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17 TGF-β Family Signaling in Drosophila

George Pyrowolakis, Britta Hartmann, Markus Affolter


In this chapter, we first introduce the general components of the different transforming growth factor-β (TGF-β) family signaling pathways that have been identified in Drosophila. We then describe at which steps and how the signaling pathways are regulated at different developmental stages. We highlight two topics—extracellular ligand distribution and nuclear readout of distinct levels of signaling—in which Drosophila work has provided unique insight in the past decade. For several reviews that discuss other aspects of TGF-β family signaling in Drosophila in more detail, see Affolter et al. (2001), Parker et al. (2004), and Raftery and Sutherland (1999).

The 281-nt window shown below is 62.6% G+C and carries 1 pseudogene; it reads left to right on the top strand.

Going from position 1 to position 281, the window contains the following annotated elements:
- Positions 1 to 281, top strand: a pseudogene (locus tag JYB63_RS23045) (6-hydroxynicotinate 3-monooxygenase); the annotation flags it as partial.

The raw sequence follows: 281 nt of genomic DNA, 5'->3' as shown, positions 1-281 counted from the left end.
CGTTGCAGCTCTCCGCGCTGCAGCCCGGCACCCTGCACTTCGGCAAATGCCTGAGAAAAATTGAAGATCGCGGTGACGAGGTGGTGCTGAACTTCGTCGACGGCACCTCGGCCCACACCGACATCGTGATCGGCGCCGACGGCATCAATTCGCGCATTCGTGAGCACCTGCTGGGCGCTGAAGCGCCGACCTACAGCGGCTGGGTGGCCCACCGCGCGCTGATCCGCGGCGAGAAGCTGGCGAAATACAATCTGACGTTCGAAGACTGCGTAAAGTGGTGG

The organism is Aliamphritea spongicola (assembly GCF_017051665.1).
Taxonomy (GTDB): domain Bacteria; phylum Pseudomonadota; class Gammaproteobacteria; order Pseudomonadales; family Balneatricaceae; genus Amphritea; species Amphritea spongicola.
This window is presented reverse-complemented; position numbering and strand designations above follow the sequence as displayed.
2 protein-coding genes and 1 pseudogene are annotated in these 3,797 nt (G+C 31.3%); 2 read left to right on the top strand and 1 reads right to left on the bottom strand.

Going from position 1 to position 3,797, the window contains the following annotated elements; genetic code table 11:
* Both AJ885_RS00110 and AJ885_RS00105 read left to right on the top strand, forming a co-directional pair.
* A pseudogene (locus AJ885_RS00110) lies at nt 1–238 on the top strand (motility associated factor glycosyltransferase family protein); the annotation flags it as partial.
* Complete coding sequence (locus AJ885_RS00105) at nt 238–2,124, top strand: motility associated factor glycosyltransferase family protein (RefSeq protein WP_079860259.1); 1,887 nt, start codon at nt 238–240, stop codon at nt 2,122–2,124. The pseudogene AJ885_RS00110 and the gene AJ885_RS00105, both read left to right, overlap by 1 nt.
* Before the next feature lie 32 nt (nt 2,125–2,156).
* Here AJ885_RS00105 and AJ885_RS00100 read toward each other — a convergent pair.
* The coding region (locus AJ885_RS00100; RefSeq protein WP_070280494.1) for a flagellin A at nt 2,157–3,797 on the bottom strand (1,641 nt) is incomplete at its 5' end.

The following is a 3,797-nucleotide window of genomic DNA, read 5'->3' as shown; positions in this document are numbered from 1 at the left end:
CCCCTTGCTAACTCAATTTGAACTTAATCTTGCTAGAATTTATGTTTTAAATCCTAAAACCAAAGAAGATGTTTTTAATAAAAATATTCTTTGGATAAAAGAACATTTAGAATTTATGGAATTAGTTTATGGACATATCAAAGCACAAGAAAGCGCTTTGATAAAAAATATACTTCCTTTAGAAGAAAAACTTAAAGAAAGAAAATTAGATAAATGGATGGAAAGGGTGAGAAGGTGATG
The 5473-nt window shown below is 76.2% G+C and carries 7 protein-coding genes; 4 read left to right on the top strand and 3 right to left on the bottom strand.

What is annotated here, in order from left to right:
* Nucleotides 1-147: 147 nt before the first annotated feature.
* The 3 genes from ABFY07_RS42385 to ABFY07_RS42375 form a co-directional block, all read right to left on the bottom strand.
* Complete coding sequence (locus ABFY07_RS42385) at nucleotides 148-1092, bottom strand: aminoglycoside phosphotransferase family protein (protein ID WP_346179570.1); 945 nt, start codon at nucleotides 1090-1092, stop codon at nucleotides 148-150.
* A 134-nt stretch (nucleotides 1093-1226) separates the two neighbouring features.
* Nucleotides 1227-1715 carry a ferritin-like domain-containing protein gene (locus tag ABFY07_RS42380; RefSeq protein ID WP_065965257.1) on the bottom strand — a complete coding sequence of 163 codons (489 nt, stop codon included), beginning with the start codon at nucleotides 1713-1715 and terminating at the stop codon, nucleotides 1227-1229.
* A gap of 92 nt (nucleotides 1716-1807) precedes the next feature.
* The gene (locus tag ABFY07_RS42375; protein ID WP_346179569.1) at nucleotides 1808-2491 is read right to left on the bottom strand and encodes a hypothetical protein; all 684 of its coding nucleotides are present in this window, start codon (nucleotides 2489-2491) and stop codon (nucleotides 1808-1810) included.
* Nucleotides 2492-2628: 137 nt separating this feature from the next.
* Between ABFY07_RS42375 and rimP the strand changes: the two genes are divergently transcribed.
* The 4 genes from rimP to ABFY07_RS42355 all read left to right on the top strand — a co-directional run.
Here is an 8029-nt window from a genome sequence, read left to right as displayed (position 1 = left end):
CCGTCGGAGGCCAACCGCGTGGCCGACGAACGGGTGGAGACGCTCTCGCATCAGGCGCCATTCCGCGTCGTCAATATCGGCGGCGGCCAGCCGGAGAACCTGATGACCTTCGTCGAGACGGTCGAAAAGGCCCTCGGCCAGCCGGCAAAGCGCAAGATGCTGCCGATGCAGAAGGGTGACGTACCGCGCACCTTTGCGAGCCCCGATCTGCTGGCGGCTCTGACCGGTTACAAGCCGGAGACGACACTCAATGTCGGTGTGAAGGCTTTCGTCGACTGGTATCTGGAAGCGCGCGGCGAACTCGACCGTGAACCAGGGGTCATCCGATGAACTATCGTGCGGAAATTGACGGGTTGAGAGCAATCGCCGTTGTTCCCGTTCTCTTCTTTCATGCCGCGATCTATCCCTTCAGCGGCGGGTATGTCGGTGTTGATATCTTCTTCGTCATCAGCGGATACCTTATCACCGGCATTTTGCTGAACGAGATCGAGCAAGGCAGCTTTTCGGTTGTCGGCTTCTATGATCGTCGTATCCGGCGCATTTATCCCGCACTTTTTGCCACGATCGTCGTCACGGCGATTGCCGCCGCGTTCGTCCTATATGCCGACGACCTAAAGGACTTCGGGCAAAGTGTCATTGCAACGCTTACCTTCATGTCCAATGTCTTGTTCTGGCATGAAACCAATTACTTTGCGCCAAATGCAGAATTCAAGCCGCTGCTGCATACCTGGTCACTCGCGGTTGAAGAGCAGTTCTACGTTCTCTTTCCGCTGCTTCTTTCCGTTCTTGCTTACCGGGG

The core components of TGF-β family signaling pathways in Drosophila show a high degree of conservation at the sequence as well as at the functional level with regard to their vertebrate counterparts, that is, the bone morphogenetic protein- (BMP) and activin-signaling pathways. In fact, several genes encoding Drosophila TGF-β family ligands or receptors were identified using polymerase chain reaction (PCR) approaches or by DNA sequence data mining starting from the sequences for mammalian members of the signaling pathway. The number of ligands and receptors encoded by the Drosophila genome is lower than that in vertebrates; seven ligand and five receptor-encoding genes have been identified (Fig. 1) (Parker et al. 2004). Three of the seven ligands, Decapentaplegic (Dpp), Screw (Scw), and Glass bottom boat (Gbb; formerly termed 60A), belong to the subfamily of BMPs, whereas dActivin and Dawdle (Daw) are related to...

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